“[…] that it was to be constructed according to his model and written instructions; because otherwise, he emphasised, the entire work would collapse, as it was ribbed into pointy, conical arches, with another weight having to be placed on top to add to the overall sturdiness.” Translated from: Giorgio Vasari ‘De Levens van de grootste schilders, beeldhouwers en architecten’ Deel I pp. 179 – 180
Crowning the lantern
According to Vasari, it was Andrea del Verrocchio who placed the crown after Brunelleschi’s death.
Vasari writes about it in his Vita about Andrea as follows:
“Afterwards, the building of the Cupola of S. Maria del Fiore having been finished, it was resolved, after much discussion, that there should be made the copper ball which, according to the instructions left by Filippo Brunelleschi, was to be placed on the summit of that edifice. Whereupon the task was given to Andrea, who made the ball four braccia high, and, placing it on a knob, secured it in such a manner that afterwards the cross could be safely erected upon it; and the whole work, when finished, was put into position with very great rejoicing and delight among the people. Truly great were the ingenuity and diligence that had to be used in making it, to the end that it might be possible, as it is, to enter it from below, and also in securing it with good fastenings, lest the winds might do it damage.” Translated from: Giorgio Vasari, ‘De Levens van de grootste schilders, beeldhouwers en architecten Van Cimabue tot Giorgione’, Contact, Amsterdam, 1990 Deel I blz.269 (original edition 1568).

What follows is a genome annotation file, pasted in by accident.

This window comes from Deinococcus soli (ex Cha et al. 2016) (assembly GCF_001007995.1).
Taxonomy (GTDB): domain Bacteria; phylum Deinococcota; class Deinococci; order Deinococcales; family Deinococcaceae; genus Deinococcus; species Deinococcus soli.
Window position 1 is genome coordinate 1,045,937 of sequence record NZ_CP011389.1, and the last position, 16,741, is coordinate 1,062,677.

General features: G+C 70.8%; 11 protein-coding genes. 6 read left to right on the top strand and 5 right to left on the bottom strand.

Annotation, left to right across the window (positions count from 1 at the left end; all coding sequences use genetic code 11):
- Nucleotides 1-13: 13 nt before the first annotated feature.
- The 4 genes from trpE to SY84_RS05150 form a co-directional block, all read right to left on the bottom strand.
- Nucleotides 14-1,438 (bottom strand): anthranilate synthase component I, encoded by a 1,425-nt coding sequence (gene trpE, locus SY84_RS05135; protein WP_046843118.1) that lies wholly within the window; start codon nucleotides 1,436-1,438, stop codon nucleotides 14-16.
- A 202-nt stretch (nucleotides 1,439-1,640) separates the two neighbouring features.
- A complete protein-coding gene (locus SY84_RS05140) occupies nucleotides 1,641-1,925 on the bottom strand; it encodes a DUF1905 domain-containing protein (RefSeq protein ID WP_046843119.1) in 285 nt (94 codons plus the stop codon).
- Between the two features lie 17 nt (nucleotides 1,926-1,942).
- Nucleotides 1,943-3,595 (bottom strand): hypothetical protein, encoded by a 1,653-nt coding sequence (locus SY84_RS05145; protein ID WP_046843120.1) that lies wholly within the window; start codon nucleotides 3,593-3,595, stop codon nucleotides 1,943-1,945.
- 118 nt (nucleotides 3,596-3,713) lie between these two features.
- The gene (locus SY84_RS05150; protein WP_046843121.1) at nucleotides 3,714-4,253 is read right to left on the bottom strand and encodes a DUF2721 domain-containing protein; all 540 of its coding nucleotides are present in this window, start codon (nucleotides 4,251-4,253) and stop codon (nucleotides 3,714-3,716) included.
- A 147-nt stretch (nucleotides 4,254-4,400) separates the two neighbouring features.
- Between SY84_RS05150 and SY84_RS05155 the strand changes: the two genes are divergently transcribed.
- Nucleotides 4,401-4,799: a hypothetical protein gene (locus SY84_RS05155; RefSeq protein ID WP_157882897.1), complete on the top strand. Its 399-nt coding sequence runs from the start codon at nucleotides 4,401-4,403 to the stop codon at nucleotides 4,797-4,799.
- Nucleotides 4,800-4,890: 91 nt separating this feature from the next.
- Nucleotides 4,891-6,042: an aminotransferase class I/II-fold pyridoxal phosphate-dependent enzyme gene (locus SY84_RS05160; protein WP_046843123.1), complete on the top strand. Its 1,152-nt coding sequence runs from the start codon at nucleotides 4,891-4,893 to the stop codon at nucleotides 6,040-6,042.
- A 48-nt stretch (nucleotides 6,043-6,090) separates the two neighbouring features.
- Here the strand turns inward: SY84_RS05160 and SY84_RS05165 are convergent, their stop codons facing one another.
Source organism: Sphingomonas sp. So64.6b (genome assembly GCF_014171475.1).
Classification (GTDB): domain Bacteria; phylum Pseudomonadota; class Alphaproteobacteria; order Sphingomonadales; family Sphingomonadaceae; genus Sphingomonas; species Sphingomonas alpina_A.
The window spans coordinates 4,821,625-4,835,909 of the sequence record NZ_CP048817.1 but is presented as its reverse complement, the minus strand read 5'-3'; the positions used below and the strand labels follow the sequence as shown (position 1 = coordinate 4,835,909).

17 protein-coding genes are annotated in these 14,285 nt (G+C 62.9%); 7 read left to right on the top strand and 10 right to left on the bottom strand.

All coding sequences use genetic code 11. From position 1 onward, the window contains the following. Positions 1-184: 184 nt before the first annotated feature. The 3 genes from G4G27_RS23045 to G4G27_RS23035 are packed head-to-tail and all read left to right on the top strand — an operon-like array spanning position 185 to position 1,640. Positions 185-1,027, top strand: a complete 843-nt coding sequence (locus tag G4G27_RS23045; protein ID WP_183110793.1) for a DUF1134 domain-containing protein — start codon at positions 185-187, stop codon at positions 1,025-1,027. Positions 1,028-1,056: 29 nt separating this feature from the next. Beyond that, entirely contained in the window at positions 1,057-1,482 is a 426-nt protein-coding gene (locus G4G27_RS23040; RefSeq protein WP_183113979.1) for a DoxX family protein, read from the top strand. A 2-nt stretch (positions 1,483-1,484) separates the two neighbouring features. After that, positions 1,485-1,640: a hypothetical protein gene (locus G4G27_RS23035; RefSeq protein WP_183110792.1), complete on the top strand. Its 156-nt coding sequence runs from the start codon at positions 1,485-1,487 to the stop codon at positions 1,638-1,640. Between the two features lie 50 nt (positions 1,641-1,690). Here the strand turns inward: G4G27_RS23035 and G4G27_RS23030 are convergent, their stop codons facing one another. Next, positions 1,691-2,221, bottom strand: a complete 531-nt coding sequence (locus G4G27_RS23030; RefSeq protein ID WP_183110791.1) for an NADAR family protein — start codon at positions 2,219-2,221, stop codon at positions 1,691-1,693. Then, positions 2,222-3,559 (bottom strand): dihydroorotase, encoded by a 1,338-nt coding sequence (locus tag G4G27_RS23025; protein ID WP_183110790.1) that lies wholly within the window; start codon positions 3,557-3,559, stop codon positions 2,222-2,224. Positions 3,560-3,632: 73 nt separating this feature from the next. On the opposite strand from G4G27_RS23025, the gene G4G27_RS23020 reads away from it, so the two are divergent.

The dome: a new style or just gothic?
The ‘German school’ introduced the following intriguing thesis:
“The double shell, the shape and size were determined ten years before Brunelleschi’s birth, so in 1367. The famous construction that is usually marked as the advent of a new period, the Renaissance, has nothing to do with it” Heinrich Klotz, ‘Filippo Brunelleschi The Early Works and the Medieval Tradition’, Rizzoli, New York 1990 p. 78.
Still, Brunelleschi’s dome is unique; as his dome clearly rises above the pitched roof of the nave. What’s more, Brunelleschi succeeds in having the dome connect naturally to the underlying structure. The same cannot be said for the domes in Pisa or Siena. Domes that are hardly convincing. They cannot be clearly seen from the outside (except here, but from above) and their connection to other building components is rather forced. Dome support did succeed in Siena and Pisa, but at the expense of a clear and logical layout. In addition, Brunelleschi used gothic constructions, but several elements were completely novel. For instance, he did not use scaffolding from the ground up, he did not use aerial arches with buttresses and visible ribbing was mostly hidden away in the wall planes similar to the chapels in the apse of the Duomo. The circle of chapels that were planned prior to Brunelleschi were to provide the required counter-pressure for the dome. The answer to the above question thus has two parts according to Klotz: the dome is gothic in essence, but also contains a number of elements that can be seen as part of the Renaissance.
Leon Battista Alberti ‘Self-portrait’
To Alberti, one of Brunelleschi contemporaries, the dome was a true, unique masterpiece as can be read in his foreword to the Italian version of De Pictura:
“Who, no matter how proud or jealous, would not praise Flip [Filippo] at seeing this enormous construction that rises to the heavens, wide enough to cast a shadow over all citizens of Tuscany and built without buttresses or wood supports [scaffolding from the ground up], a work of art that, if I recall, was deemed impossible in our time, while the ancients might not even have been able to conceive of it?” Translated from: Alberti, ‘Over de schilderkunst’, (translation Lex Hermans, Intro and annotations Caroline van Eck and Robert Zwijnenberg) Boom, Amsterdam Meppel 1996 p. 62